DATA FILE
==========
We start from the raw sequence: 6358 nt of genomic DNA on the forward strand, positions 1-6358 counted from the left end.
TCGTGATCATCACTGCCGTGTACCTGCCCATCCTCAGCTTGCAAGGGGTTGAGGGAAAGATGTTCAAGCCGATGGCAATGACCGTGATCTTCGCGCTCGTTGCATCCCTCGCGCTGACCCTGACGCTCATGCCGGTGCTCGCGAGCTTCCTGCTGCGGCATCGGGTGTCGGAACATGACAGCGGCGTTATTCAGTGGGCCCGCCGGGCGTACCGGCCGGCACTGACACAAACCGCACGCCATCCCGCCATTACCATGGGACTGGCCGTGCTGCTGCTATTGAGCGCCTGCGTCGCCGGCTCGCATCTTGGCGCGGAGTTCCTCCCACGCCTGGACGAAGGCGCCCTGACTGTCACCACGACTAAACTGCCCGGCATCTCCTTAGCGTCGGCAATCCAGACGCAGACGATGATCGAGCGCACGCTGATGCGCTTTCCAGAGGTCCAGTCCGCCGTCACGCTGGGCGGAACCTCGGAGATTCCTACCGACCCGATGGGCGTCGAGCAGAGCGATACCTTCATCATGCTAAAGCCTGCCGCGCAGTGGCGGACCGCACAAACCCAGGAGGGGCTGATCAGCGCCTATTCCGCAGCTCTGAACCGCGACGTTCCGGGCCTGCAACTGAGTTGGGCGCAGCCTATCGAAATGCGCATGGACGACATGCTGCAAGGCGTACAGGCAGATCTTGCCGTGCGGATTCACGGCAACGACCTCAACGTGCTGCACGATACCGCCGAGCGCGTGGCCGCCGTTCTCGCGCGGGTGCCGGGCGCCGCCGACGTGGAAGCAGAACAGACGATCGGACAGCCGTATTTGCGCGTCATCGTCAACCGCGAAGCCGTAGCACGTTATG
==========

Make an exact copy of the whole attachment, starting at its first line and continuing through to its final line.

We start from the raw sequence: 6358 nt of genomic DNA on the forward strand, positions 1-6358 counted from the left end.
TCGTGATCATCACTGCCGTGTACCTGCCCATCCTCAGCTTGCAAGGGGTTGAGGGAAAGATGTTCAAGCCGATGGCAATGACCGTGATCTTCGCGCTCGTTGCATCCCTCGCGCTGACCCTGACGCTCATGCCGGTGCTCGCGAGCTTCCTGCTGCGGCATCGGGTGTCGGAACATGACAGCGGCGTTATTCAGTGGGCCCGCCGGGCGTACCGGCCGGCACTGACACAAACCGCACGCCATCCCGCCATTACCATGGGACTGGCCGTGCTGCTGCTATTGAGCGCCTGCGTCGCCGGCTCGCATCTTGGCGCGGAGTTCCTCCCACGCCTGGACGAAGGCGCCCTGACTGTCACCACGACTAAACTGCCCGGCATCTCCTTAGCGTCGGCAATCCAGACGCAGACGATGATCGAGCGCACGCTGATGCGCTTTCCAGAGGTCCAGTCCGCCGTCACGCTGGGCGGAACCTCGGAGATTCCTACCGACCCGATGGGCGTCGAGCAGAGCGATACCTTCATCATGCTAAAGCCTGCCGCGCAGTGGCGGACCGCACAAACCCAGGAGGGGCTGATCAGCGCCTATTCCGCAGCTCTGAACCGCGACGTTCCGGGCCTGCAACTGAGTTGGGCGCAGCCTATCGAAATGCGCATGGACGACATGCTGCAAGGCGTACAGGCAGATCTTGCCGTGCGGATTCACGGCAACGACCTCAACGTGCTGCACGATACCGCCGAGCGCGTGGCCGCCGTTCTCGCGCGGGTGCCGGGCGCCGCCGACGTGGAAGCAGAACAGACGATCGGACAGCCGTATTTGCGCGTCATCGTCAACCGCGAAGCCGTAGCACGTTATG